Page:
“Migranes” begin at Bryan Gallery

Heather Riedel and Heather Riedel

The late Oscar Wilde once said, “Life imitates art far more than art imitates life.” Now, how many people truly believe that is unknown to me, but after seeing Joan Livingstone’s newest exhibition, “Migraines, Margins, Disruptions,” I understand how life and art correspond together.

Livingstone’s exhibition will be opened to the public in the Dorothy Uber Bryan Gallery in the Fine Arts Center on campus. Many of the creations in the exhibition are pieces that she has worked on for the last decade.

“10 years ago, I was really interested in notions of things that disrupted and emerged from the surface,” Livingstone said. “Where things are pushing forth from the inside to the outside, that notion of disruption.”

This is partly why the exhibition is named what it is. She also said that her “work has been about a kind of engagement with the quality of skin or membrane that defines a form” and that is another reason for the name of the exhibition.

While looking at her work in the gallery, she discussed a few pieces that are connected with significant events that have happened in her life. One example is “At Capacity,” which is the name of the colorful array of funnels set up on one wall in the gallery. During the time of this creation, she said she thought about her father, who was a physician, because he always talked about truth in the scientific sense and “the notion of what is the truth.”

“I was measuring, meticulously, formulas of color and timing, so this became all about paying attention and trying to repeat,” she said. “A standard, which is a way some people consider the truth.”

She explained that she could never obtain the same exact results with the outcomes of the funnels and that “you know the truth by scientific repetition, that you’re able to repeat it, so it must be true.”

“It (‘At capacity’) is almost sort of my way of playing with that notion of what is the truth,” she said. Her father died when “At capacity” was being made and she said, “it’s always been a meaningful thing that those two coincided.”

Another one of her pieces hangs on the opposite side of the room and is called, “Migrations.” To the average bystander, it looks almost like white sections of a blanket with objects underneath it, but its meaning is much deeper than that.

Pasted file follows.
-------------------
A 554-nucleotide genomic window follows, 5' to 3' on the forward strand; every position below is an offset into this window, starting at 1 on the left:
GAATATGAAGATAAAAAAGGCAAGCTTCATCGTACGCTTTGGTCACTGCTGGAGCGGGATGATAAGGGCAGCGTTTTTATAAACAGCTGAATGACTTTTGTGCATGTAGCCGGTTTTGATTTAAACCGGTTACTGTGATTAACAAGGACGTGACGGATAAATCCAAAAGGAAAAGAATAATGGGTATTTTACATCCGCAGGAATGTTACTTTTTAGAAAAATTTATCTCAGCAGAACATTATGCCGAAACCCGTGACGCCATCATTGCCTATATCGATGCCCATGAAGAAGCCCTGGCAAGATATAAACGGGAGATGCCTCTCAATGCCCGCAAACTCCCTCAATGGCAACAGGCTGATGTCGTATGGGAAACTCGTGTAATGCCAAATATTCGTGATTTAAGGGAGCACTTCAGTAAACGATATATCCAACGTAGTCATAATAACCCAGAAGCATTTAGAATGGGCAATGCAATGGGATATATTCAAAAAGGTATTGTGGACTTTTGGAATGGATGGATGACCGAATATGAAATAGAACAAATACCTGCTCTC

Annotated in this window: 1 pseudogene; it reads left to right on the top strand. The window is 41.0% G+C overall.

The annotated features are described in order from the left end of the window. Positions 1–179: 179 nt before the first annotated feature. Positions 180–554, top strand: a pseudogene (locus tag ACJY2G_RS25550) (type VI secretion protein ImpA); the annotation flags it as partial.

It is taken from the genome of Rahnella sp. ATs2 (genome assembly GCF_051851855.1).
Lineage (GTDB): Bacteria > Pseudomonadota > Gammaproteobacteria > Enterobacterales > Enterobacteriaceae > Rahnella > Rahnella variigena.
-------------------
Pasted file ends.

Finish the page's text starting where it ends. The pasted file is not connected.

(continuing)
She explained “Migrations” as “the notion of whiteness [the ‘blanket’] and fragments [the ‘objects’] that are trying to redefine their home and find their baring again. The whiteness is about a kind of absence.”

“Migrations” is mainly about when her brother died about four years after her father and the absence of that happening, she said.

In her exhibition, some truth can be found in the creations that are hanging on the walls, and an example of this can also be seen in the lengthy piece called, “Relocations.”

“Relocations” is a collection of different items that she found on the streets of her neighborhood in Chicago. Over the past several years, while walking her dog, she said that she would randomly pick construction materials, empty chip bags, a portion of a flag that said “marines” on it, and anything else that appealed to her liking.

“I was thinking about the surfaces of that neighborhood,” she said. “The kind of cultural skins that get thrown out or left out or tossed out. What gets blown around on the streets.”

She then stitched the pieces together, by hand, “to make this long, kind of line.” The name fits the piece as perfectly as she makes it fit on the gallery wall. Everywhere “Relocations” is shown, she sews it to fit the gallery’s setting.

“It’s been relocated, all these fragments, many times, from the street to my studio, stitched together over a long period of time. Then relocated to another place, bringing the memory of my neighborhood to your school.”

One of the main people responsible for having Livingstone on campus is Jacqueline Nathan, BGSU’s gallery director, and she said that when she found out about Livingstone’s new show, she thought how interesting it looked.

“Joan Livingstone has an amazing reputation and it’s very exciting to show her work,” Nathan said. “With a lot of depth, it’s the kind of work that you can look at for a long time and can keep seeing more interesting things about it.”

Nathan said that this is an excellent opportunity for not only students, but also for the general public to see Livingstone’s work.

“It’s her particular way of looking at the world and interpreting that so that people can come and experience the things she creates,” Nathan said. “It’s her own personal vision and she has a story to tell that’s different.”

The exhibition begins at 7:30 tonight. All exhibitions are free of charge and open to the